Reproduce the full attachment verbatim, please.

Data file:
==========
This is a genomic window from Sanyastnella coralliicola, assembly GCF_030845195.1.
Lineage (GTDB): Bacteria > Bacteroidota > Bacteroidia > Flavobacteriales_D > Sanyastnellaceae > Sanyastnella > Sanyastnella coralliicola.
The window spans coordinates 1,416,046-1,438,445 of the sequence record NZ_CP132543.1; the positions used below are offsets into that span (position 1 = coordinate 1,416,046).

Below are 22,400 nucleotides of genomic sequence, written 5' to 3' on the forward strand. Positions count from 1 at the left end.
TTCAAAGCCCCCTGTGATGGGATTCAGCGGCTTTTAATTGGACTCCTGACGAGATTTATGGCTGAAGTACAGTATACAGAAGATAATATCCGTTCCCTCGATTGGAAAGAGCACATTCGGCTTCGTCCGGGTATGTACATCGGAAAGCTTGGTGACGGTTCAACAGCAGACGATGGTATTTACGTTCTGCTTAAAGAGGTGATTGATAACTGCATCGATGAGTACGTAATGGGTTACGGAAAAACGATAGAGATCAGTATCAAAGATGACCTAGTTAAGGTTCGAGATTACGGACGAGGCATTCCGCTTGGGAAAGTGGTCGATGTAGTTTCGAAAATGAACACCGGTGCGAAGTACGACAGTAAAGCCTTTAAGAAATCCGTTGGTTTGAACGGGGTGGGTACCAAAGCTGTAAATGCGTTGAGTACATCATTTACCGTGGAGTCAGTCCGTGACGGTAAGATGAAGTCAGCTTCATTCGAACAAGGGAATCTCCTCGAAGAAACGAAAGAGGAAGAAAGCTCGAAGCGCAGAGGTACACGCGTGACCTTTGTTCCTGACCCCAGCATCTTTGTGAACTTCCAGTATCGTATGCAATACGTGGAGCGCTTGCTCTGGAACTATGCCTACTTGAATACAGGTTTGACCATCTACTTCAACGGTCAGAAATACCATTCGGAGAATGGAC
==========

This is a genomic window from Sanyastnella coralliicola, assembly GCF_030845195.1.
Lineage (GTDB): Bacteria > Bacteroidota > Bacteroidia > Flavobacteriales_D > Sanyastnellaceae > Sanyastnella > Sanyastnella coralliicola.
The window spans coordinates 1,416,046-1,438,445 of the sequence record NZ_CP132543.1; the positions used below are offsets into that span (position 1 = coordinate 1,416,046).

Below are 22,400 nucleotides of genomic sequence, written 5' to 3' on the forward strand. Positions count from 1 at the left end.
TTCAAAGCCCCCTGTGATGGGATTCAGCGGCTTTTAATTGGACTCCTGACGAGATTTATGGCTGAAGTACAGTATACAGAAGATAATATCCGTTCCCTCGATTGGAAAGAGCACATTCGGCTTCGTCCGGGTATGTACATCGGAAAGCTTGGTGACGGTTCAACAGCAGACGATGGTATTTACGTTCTGCTTAAAGAGGTGATTGATAACTGCATCGATGAGTACGTAATGGGTTACGGAAAAACGATAGAGATCAGTATCAAAGATGACCTAGTTAAGGTTCGAGATTACGGACGAGGCATTCCGCTTGGGAAAGTGGTCGATGTAGTTTCGAAAATGAACACCGGTGCGAAGTACGACAGTAAAGCCTTTAAGAAATCCGTTGGTTTGAACGGGGTGGGTACCAAAGCTGTAAATGCGTTGAGTACATCATTTACCGTGGAGTCAGTCCGTGACGGTAAGATGAAGTCAGCTTCATTCGAACAAGGGAATCTCCTCGAAGAAACGAAAGAGGAAGAAAGCTCGAAGCGCAGAGGTACACGCGTGACCTTTGTTCCTGACCCCAGCATCTTTGTGAACTTCCAGTATCGTATGCAATACGTGGAGCGCTTGCTCTGGAACTATGCCTACTTGAATACAGGTTTGACCATCTACTTCAACGGTCAGAAATACCATTCGGAGAATGGAC